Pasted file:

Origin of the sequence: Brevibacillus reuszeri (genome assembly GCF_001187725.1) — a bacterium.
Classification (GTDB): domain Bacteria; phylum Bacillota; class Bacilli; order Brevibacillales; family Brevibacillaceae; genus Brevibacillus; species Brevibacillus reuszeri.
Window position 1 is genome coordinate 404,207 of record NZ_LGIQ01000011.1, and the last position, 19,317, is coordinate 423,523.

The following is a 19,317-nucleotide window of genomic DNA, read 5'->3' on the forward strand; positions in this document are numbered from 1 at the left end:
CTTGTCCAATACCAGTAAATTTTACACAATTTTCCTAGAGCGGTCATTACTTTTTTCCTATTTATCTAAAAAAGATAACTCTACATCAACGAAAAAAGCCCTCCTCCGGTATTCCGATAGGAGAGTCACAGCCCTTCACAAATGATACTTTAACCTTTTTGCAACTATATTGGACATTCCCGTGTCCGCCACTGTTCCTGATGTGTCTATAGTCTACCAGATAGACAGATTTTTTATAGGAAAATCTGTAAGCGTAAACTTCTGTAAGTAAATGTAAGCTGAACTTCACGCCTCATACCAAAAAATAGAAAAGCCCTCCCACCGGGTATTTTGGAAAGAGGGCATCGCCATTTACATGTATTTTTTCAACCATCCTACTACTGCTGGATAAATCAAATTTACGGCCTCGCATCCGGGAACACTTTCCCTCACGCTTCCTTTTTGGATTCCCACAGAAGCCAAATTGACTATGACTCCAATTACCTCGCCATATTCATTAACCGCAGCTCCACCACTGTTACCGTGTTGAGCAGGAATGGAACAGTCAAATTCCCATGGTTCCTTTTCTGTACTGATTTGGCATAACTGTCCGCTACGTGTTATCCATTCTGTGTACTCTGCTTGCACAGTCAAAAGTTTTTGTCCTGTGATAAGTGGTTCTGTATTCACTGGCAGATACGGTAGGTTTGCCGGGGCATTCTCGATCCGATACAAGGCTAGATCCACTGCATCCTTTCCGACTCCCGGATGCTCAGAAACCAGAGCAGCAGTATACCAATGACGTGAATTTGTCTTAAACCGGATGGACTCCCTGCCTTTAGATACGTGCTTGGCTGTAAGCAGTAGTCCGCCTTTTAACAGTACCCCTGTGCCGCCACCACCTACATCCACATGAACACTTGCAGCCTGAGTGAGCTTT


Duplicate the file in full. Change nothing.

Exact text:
Origin of the sequence: Brevibacillus reuszeri (genome assembly GCF_001187725.1) — a bacterium.
Classification (GTDB): domain Bacteria; phylum Bacillota; class Bacilli; order Brevibacillales; family Brevibacillaceae; genus Brevibacillus; species Brevibacillus reuszeri.
Window position 1 is genome coordinate 404,207 of record NZ_LGIQ01000011.1, and the last position, 19,317, is coordinate 423,523.

The following is a 19,317-nucleotide window of genomic DNA, read 5'->3' on the forward strand; positions in this document are numbered from 1 at the left end:
CTTGTCCAATACCAGTAAATTTTACACAATTTTCCTAGAGCGGTCATTACTTTTTTCCTATTTATCTAAAAAAGATAACTCTACATCAACGAAAAAAGCCCTCCTCCGGTATTCCGATAGGAGAGTCACAGCCCTTCACAAATGATACTTTAACCTTTTTGCAACTATATTGGACATTCCCGTGTCCGCCACTGTTCCTGATGTGTCTATAGTCTACCAGATAGACAGATTTTTTATAGGAAAATCTGTAAGCGTAAACTTCTGTAAGTAAATGTAAGCTGAACTTCACGCCTCATACCAAAAAATAGAAAAGCCCTCCCACCGGGTATTTTGGAAAGAGGGCATCGCCATTTACATGTATTTTTTCAACCATCCTACTACTGCTGGATAAATCAAATTTACGGCCTCGCATCCGGGAACACTTTCCCTCACGCTTCCTTTTTGGATTCCCACAGAAGCCAAATTGACTATGACTCCAATTACCTCGCCATATTCATTAACCGCAGCTCCACCACTGTTACCGTGTTGAGCAGGAATGGAACAGTCAAATTCCCATGGTTCCTTTTCTGTACTGATTTGGCATAACTGTCCGCTACGTGTTATCCATTCTGTGTACTCTGCTTGCACAGTCAAAAGTTTTTGTCCTGTGATAAGTGGTTCTGTATTCACTGGCAGATACGGTAGGTTTGCCGGGGCATTCTCGATCCGATACAAGGCTAGATCCACTGCATCCTTTCCGACTCCCGGATGCTCAGAAACCAGAGCAGCAGTATACCAATGACGTGAATTTGTCTTAAACCGGATGGACTCCCTGCCTTTAGATACGTGCTTGGCTGTAAGCAGTAGTCCGCCTTTTAACAGTACCCCTGTGCCGCCACCACCTACATCCACATGAACACTTGCAGCCTGAGTGAGCTTT